Lately, Dabur Hajmola's march into the meme world is becoming hard to ignore. The hashtag used by the team is #BaatHajamNahiHui, an allegory for events hard to digest, metaphorically and true to the brand promise, literally as well.
Such news and trend-based topicals have, for years, been the preserve of Amul.
Ajay Singh Parihar, marketing head-OTC healthcare, Dabur India, tells afaqs! that Hajmola's topical posters and accompanying hashtag have roots that go back to the 1990s.
"Back in the '90s, Dabur Hajmola came up with a series of ads hinged on 'Baat Kuch Hazam Nahi Hui', casting Bollywood actors and cricket players from the time. Back then, television was the only medium to reach consumers," he explains.
He goes on, "As a brand, we have wanted to communicate with our consumers more. In a brainstorming session, we decided to revisit this old tagline in a modern avatar. And what could have been better than launching it as a hashtag in times when anything can go viral overnight."
Dabur's recent topicals include those on JCB Ki Khudai, 'traffic jam' at Mt. Everest, Arnab Goswami's 'Sunny Leone' slip of the tongue, and the big Game of Thrones coffee cup incident. The idea of the hashtag came from Dabur's in-house marketing and digital teams. The memes are being developed by Daily Digital, a digital marketing and creative agency.
"When the coffee mug blooper from the GOT episode started trending, we thought - why not take this opportunity to launch the idea. It was then that we first published the #BaatHajamNahiHui meme on social media. The idea was to resonate with our digital audience and reach out to them in a more 'chatpata' way. In a win-win situation, the hashtag received a lot of love and so we decided to continue communicating through it," Parihar explains.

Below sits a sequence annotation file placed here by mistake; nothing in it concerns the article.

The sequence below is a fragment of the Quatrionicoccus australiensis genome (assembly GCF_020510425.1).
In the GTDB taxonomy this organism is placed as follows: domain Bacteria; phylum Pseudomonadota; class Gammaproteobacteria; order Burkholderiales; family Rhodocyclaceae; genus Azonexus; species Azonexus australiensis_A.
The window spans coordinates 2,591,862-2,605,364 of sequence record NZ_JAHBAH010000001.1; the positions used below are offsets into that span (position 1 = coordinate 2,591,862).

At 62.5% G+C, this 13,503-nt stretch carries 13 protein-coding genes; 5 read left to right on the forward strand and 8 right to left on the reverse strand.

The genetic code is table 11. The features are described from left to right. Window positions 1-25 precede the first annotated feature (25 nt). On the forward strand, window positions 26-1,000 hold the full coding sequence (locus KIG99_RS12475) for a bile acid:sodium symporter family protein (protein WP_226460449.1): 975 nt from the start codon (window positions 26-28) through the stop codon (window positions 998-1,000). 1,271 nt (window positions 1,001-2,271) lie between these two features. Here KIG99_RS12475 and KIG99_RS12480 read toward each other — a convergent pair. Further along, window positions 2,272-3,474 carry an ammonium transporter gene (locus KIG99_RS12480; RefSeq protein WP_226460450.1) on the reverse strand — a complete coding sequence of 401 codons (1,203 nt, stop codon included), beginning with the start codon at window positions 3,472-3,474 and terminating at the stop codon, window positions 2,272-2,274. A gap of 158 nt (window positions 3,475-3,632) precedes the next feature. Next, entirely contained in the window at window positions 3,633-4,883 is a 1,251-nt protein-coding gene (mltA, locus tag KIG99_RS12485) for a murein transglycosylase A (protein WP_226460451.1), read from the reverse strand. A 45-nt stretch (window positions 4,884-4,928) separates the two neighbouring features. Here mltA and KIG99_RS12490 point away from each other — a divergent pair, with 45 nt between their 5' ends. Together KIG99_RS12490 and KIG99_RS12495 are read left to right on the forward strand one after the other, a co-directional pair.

What thumb rules do the team keep in mind while cracking these memes? "We aren't following any protocols or thumb rules. The life of a trending subject is short. The only brief given to the team is that the content should be humorous, relatable, topical, and should have a quick turnaround time. Those are the only four 'dos'. The only idea is to bring a smile to the reader's face," Parihar's answer.
He continues, "A brand like ours deserves more communication. We aren't playing by any deadlines either. There isn't an unsaid rule of 'one meme per week'. However, as soon as we spot a relatable subject going viral, we try pitching in. If it is a 'chatpati khabar', it is our thing. If not, we let it pass. We are focusing more on quality rather than quantity."
However, Parihar does err on the side of caution. "We avoid getting into areas of conflicts or taking up subjects involving individual personalities or politics. We do not want to take sides and be called 'a biased brand'. We are very careful not to hurt anyone's sentiments. As long as it sinks in with our ideology, it works for us," he outlines.